March 8, 2016 was International Women’s Day. The theme for this year was #PledgeForParity. Across the globe, women continue to contribute to social, economic, cultural and political achievement, however it is estimated that parity will not be reached until 2133. We have seen some great changes in the workforce when it comes to the female persuasion, as women taken on all sorts of roles across all industries. We wanted to celebrate women in the workforce by sharing some tips and stats about how women are contributing to the workforce.
A recent report from TD and the University of Toronto’s Rotman School of Management illustrates 10 lessons for women in the workplace. These are lessons are really great life lessons in general, but when it comes to women succeeding in the workplace, these tips can help you with your career trajectory. Over 400 women in Canada were polled for the study.
- Communicate your aspirations
- Get an education
- Be prepared financially for the unexpected
- Develop business acumen
- Understand the trade-offs of a career break
- Rethink guilt – focus on the positive
- Be confident –take career and life risks
- Find and learn from trusted mentors and mentees
- Network, network, network!
- Think about your legacy
While these tips can help women in their careers, challenges still preside as Canadian women are still struggling to find true equality in the workplace in terms of opportunity, leadership and pay. However this is not just limited to Canada, according to greatplacetowork.ca this is a global phenomenon. Here are some interesting statistics on women in the workplace in Canada:
- Women make up almost half of the Canadian workforce
- Male dominated industries still struggle to find qualified female candidates
- Despite being well represented in the workplace and better educated than their male counterparts Canadian women hold just over 30% of senior management positions.
- More than 45% of employed Canadian women work in one of 20 low-paying occupations, including retail sales associate, administrative assistant, and cashier positions. (Source: org)
- Women’s participation rate in business and finance increased more than 44% from 1987 to 2009 (Source: Catalyst.org)
- Women account for more than half of university graduates.
- Younger women have a higher share of STEM degrees than older women, but overall, men continue to hold the majority of STEM (Science, Technology, Engineering and Math) degrees. (Source: Catalyst.org)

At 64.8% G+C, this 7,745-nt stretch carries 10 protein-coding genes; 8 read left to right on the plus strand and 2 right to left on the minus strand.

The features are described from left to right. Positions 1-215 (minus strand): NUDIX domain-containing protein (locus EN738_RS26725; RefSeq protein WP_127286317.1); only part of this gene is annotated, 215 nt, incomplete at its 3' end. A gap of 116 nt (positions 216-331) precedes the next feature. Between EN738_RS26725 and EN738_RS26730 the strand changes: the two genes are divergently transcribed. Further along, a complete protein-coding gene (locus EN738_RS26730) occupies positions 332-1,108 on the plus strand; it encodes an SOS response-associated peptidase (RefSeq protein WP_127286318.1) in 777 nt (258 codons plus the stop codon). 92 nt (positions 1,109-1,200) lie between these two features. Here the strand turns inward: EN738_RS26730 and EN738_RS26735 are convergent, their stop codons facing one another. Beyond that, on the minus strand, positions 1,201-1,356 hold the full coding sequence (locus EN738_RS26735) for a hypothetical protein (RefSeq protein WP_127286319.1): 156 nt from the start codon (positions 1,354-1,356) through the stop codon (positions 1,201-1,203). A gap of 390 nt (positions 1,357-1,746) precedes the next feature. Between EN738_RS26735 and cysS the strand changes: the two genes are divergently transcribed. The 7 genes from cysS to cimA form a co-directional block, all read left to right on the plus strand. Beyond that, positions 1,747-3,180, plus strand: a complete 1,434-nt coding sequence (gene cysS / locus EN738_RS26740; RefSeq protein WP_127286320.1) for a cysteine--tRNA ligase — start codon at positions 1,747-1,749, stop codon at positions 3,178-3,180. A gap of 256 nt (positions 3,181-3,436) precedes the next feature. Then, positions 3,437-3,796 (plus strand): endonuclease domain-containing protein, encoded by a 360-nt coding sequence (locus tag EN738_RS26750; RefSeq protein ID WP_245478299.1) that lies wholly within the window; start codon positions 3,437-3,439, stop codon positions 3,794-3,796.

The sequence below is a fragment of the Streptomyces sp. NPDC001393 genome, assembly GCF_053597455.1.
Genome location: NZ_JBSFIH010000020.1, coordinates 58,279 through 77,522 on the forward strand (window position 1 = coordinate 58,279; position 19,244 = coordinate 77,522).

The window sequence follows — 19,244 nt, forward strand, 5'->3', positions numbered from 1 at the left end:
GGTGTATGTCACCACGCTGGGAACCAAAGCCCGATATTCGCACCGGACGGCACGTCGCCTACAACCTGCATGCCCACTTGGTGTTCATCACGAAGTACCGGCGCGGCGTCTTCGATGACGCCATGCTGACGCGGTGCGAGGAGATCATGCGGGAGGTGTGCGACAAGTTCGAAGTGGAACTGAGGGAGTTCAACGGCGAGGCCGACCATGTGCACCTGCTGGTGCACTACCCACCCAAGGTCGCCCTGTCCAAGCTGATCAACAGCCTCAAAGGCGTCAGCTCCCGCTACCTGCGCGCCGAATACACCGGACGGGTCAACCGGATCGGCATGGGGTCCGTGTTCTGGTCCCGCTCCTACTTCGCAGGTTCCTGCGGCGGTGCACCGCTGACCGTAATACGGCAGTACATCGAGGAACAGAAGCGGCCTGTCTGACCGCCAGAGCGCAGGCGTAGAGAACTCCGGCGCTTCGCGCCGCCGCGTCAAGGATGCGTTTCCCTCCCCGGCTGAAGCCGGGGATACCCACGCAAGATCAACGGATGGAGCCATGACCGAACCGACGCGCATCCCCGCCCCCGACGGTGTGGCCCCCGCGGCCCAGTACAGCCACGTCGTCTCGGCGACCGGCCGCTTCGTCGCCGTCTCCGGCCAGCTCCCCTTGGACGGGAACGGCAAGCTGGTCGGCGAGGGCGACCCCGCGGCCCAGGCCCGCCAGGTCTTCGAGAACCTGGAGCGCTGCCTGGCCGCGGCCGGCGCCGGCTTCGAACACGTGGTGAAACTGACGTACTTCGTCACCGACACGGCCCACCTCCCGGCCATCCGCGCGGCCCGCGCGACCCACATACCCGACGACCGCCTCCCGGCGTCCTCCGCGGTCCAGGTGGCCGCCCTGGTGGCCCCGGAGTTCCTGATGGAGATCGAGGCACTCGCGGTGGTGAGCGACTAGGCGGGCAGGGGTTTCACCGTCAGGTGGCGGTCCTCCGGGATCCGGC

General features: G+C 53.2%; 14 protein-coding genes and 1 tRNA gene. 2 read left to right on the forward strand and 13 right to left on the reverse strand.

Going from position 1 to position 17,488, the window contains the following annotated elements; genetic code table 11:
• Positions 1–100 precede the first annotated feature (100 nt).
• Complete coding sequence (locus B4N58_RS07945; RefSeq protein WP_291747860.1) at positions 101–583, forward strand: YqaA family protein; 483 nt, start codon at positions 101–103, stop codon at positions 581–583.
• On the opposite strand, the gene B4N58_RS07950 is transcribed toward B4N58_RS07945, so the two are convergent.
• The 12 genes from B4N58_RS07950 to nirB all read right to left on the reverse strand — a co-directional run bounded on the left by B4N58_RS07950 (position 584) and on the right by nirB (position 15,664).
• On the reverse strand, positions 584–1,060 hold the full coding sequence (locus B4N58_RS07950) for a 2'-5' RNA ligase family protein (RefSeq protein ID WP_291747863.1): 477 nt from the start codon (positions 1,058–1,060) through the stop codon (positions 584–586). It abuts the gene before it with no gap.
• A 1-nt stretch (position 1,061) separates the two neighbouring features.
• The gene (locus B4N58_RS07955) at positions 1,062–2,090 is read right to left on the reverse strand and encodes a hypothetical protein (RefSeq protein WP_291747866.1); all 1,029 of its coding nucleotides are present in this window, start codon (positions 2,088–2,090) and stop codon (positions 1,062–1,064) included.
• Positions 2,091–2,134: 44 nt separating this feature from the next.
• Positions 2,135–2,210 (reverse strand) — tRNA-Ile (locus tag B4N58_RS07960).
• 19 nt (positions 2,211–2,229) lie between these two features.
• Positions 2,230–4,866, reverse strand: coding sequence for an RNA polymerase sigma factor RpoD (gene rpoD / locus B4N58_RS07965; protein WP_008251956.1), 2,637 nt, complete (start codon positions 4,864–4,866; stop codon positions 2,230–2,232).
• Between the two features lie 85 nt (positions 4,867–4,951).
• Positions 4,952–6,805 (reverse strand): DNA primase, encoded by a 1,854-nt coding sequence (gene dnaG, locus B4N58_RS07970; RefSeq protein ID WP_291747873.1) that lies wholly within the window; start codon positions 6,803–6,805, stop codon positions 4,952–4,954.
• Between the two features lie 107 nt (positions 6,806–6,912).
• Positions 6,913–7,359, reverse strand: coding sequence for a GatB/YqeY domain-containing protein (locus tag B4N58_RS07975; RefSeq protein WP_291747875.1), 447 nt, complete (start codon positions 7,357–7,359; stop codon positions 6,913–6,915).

5 Tips for Hiring Women in 2016 and Beyond
- Women want to work for companies that are committed to equality for women, so develop a clear diversity strategy – and advertise it.
- Setting targets for female hires can produce measurable results
- Top Workplaces support women through these career breaks in ways that address their individual circumstances. Offer creative maternity packages and make maternity leave affordable. Offer Gradual return to work options.
- Promote parental support at work. Offering ‘family sick days’ or partnering with back-up care providers can go a long way.
- Flexibility is the new norm. This builds trust with your employees. It also puts employees in control of their personal lives.
More women in the workplace best practices can be found at greatplacetowork.ca
So while workplace gender equality is not there yet, many organizations are taking steps to change this. As this recent article from the Globe and Mail points out, millennial women are taking on some of the key roles within their companies:
“It’s no secret that millennials are coming into their own in the working world and, in particular, millennial women are making up a greater proportion of the work force than ever before, hitting a professional tipping point and taking on some of the strongest company roles, managing teams of varying experience, including other millennials. This is an exciting time to be a female millennial leader; we have a unique opportunity – and challenge – to shape the culture of our workplaces and forge the path to develop more young leaders.”
There has always been stereotypes around women in the workplace, but a lot of these stereo types have become myths. Thoughts that women lack managerial experience or that women are too emotional just simply are not true. Women in the workplace and shattering the myths and taking names.
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